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27 September 2012
As thousands of students prepare for university life in Kent this autumn, landlords offering them accommodation are warned to avoid potential legal pitfalls under the new Localism Act.
The Act applies to tenancy agreements for students as well as accommodation in all other sectors. One of the principal implications for landlords is that it changes the timescale and process under which a tenant can be evicted, imposing a 30-day rule for deposits to be returned or legal action taken.
Leading regional law firm Furley Page is offering advice to landlords who might be struggling to understand the wide-ranging changes introduced by this new legislation, promising there are ways through the legal maze.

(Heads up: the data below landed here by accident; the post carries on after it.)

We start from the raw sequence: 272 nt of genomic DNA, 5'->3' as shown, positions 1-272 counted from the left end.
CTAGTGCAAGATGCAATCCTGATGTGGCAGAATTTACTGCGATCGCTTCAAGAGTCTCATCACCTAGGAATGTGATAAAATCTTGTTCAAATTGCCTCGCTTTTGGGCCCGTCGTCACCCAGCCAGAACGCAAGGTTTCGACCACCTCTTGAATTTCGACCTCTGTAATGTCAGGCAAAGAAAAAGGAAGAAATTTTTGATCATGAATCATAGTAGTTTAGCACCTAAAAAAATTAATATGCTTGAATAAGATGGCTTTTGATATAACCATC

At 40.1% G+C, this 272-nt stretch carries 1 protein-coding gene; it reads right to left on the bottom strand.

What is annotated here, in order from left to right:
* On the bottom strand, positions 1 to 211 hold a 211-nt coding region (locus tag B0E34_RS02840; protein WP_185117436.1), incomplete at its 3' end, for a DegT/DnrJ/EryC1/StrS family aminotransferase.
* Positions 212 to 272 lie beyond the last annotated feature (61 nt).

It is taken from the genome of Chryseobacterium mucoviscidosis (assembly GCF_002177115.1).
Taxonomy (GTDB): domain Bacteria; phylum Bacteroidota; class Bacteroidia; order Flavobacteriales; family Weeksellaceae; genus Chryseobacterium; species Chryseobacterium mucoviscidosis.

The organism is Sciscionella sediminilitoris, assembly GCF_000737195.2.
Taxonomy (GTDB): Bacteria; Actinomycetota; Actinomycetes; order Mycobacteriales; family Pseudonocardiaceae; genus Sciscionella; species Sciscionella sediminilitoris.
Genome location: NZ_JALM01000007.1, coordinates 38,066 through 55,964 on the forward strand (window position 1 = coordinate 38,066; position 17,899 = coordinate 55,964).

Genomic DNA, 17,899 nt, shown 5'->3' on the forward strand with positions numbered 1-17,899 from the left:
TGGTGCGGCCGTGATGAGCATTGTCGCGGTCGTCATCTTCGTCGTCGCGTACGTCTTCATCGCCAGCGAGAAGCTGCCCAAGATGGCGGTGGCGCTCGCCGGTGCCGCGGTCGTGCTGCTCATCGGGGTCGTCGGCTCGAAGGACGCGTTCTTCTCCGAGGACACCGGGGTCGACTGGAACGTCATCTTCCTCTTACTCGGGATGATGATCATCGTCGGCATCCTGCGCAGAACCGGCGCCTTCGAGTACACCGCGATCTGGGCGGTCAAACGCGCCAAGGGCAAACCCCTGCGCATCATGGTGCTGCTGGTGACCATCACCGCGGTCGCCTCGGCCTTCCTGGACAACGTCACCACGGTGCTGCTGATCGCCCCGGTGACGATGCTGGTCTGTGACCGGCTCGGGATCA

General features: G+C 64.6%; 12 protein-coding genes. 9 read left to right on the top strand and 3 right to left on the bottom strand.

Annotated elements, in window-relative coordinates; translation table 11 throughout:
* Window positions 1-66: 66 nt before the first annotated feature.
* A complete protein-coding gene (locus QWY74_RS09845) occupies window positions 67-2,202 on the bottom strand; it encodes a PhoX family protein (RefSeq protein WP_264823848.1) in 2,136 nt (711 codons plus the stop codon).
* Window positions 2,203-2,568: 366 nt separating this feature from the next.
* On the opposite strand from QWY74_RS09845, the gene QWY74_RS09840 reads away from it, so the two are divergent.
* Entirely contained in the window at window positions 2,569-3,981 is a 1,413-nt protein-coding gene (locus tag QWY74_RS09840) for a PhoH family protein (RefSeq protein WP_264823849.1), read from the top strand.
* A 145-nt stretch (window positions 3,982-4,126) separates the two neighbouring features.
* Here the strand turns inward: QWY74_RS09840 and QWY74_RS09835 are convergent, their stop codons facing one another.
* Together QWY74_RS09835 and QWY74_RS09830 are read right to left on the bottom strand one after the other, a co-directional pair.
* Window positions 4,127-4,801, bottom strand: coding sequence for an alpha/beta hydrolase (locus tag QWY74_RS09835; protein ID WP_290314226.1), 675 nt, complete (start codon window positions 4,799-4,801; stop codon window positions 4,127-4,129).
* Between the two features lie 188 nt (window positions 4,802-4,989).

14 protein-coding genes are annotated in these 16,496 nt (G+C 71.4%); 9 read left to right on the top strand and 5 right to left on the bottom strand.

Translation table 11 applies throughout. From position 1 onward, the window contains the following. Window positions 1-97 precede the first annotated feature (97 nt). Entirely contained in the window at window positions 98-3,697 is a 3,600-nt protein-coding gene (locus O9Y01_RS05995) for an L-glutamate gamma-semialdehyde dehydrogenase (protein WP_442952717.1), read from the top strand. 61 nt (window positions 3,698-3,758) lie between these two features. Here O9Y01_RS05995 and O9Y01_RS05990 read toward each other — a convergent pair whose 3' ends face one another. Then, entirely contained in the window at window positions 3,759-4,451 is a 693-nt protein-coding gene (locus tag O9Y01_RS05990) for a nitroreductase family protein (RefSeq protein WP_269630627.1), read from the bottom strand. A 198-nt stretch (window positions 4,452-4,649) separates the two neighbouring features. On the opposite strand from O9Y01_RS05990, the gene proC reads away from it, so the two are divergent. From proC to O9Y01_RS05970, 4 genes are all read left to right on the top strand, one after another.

Legal assistant Sarah Woolnough, who specialises in residential landlord and tenant disputes at Furley Page, says: “In a heavily rented market, landlords should be aware of the new provisions and ignore them at their peril.
“It is always advisable for a landlord to take a deposit from a tenant. It is protection for the landlord for repairs, unpaid bills and unpaid rent at the end of the tenancy.”
The new Act imposes a responsibility on landlords to protect any deposit taken from a tenant for 30 days – more than doubling the previous limit of 14 days – and to provide tenants with information about the agreement within 30 days of receipt. If a landlord fails to comply, restrictions are imposed on the landlord’s ability to recover possession.
Landlords who are concerned about the new legislation are advised to seek expert legal advice. Contact Sarah Woolnough on 01227 763939.